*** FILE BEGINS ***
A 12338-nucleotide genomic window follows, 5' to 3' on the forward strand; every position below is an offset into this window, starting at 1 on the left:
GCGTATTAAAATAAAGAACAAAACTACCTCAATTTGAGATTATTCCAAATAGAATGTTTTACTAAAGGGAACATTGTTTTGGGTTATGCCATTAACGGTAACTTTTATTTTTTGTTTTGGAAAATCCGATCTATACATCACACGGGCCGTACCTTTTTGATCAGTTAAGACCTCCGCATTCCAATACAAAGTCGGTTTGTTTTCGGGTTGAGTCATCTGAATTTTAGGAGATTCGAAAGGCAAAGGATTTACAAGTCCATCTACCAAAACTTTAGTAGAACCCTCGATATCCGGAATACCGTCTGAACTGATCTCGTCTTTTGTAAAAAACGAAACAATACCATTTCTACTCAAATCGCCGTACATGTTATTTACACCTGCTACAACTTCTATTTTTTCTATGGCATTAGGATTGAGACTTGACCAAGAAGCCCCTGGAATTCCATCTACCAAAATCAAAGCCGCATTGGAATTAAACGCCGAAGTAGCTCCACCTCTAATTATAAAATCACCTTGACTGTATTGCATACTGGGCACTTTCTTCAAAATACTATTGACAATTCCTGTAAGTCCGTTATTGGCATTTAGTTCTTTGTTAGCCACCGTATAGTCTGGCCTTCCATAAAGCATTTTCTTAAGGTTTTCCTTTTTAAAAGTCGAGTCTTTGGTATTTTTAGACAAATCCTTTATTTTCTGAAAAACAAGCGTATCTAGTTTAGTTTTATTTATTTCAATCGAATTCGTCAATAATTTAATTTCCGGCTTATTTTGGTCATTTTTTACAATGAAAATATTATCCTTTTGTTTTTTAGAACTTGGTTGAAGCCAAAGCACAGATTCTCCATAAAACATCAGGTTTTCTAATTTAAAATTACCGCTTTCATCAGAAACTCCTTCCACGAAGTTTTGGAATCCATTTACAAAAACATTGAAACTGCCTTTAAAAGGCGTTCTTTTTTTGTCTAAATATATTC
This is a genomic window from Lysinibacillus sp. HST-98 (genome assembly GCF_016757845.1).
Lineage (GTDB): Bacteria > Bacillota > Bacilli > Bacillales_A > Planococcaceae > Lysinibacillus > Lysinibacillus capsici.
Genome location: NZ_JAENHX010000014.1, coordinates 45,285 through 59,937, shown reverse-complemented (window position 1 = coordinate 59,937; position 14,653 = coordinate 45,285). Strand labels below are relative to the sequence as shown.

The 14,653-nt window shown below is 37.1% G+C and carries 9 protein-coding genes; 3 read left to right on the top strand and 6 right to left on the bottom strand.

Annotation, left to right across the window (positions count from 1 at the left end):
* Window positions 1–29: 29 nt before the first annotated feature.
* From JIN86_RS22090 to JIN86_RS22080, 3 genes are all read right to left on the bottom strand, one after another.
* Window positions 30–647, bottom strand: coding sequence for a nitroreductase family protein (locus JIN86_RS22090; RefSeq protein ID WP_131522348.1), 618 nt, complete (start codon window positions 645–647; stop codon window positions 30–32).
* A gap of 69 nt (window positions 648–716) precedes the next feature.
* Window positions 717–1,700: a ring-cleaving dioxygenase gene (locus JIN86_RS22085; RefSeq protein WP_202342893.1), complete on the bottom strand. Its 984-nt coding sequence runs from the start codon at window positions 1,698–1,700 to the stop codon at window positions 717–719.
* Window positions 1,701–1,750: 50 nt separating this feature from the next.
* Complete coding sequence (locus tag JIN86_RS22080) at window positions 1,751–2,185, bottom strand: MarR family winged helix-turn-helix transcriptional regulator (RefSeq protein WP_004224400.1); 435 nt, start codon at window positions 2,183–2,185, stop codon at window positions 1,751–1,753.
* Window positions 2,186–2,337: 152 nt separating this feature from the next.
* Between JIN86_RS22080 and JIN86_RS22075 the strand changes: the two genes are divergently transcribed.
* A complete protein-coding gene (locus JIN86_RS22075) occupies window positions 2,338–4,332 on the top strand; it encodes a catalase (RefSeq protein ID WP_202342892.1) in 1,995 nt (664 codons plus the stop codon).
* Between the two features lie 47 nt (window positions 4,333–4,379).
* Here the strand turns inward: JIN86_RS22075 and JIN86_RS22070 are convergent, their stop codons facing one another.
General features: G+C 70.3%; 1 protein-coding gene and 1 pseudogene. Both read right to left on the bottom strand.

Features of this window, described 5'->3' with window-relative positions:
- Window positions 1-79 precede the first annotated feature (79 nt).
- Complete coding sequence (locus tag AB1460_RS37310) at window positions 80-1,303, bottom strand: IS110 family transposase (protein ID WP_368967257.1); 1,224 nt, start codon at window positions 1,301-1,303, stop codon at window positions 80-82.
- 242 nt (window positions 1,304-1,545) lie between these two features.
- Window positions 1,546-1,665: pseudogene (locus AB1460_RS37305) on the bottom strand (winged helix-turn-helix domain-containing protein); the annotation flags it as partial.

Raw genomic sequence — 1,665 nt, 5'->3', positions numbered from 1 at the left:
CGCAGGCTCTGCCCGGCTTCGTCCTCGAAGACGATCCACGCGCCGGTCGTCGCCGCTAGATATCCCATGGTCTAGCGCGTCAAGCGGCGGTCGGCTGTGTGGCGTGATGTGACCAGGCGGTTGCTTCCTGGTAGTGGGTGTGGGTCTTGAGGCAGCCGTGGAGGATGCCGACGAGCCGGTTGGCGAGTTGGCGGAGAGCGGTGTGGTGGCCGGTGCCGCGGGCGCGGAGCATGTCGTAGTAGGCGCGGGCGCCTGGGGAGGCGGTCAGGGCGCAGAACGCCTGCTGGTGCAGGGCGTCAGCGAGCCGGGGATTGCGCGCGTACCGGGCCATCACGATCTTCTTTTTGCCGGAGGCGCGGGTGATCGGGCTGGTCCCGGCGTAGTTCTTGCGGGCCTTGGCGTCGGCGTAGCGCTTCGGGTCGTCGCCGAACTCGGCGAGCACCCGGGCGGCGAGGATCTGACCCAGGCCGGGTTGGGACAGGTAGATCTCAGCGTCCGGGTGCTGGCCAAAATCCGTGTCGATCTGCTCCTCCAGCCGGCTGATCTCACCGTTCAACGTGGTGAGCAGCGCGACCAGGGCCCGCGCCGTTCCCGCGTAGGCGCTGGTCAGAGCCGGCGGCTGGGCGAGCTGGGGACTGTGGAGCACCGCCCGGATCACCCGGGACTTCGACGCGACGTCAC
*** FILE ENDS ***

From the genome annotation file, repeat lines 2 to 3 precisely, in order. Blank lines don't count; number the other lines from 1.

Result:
GCGTATTAAAATAAAGAACAAAACTACCTCAATTTGAGATTATTCCAAATAGAATGTTTTACTAAAGGGAACATTGTTTTGGGTTATGCCATTAACGGTAACTTTTATTTTTTGTTTTGGAAAATCCGATCTATACATCACACGGGCCGTACCTTTTTGATCAGTTAAGACCTCCGCATTCCAATACAAAGTCGGTTTGTTTTCGGGTTGAGTCATCTGAATTTTAGGAGATTCGAAAGGCAAAGGATTTACAAGTCCATCTACCAAAACTTTAGTAGAACCCTCGATATCCGGAATACCGTCTGAACTGATCTCGTCTTTTGTAAAAAACGAAACAATACCATTTCTACTCAAATCGCCGTACATGTTATTTACACCTGCTACAACTTCTATTTTTTCTATGGCATTAGGATTGAGACTTGACCAAGAAGCCCCTGGAATTCCATCTACCAAAATCAAAGCCGCATTGGAATTAAACGCCGAAGTAGCTCCACCTCTAATTATAAAATCACCTTGACTGTATTGCATACTGGGCACTTTCTTCAAAATACTATTGACAATTCCTGTAAGTCCGTTATTGGCATTTAGTTCTTTGTTAGCCACCGTATAGTCTGGCCTTCCATAAAGCATTTTCTTAAGGTTTTCCTTTTTAAAAGTCGAGTCTTTGGTATTTTTAGACAAATCCTTTATTTTCTGAAAAACAAGCGTATCTAGTTTAGTTTTATTTATTTCAATCGAATTCGTCAATAATTTAATTTCCGGCTTATTTTGGTCATTTTTTACAATGAAAATATTATCCTTTTGTTTTTTAGAACTTGGTTGAAGCCAAAGCACAGATTCTCCATAAAACATCAGGTTTTCTAATTTAAAATTACCGCTTTCATCAGAAACTCCTTCCACGAAGTTTTGGAATCCATTTACAAAAACATTGAAACTGCCTTTAAAAGGCGTTCTTTTTTTGTCTAAATATATTC
This is a genomic window from Lysinibacillus sp. HST-98 (genome assembly GCF_016757845.1).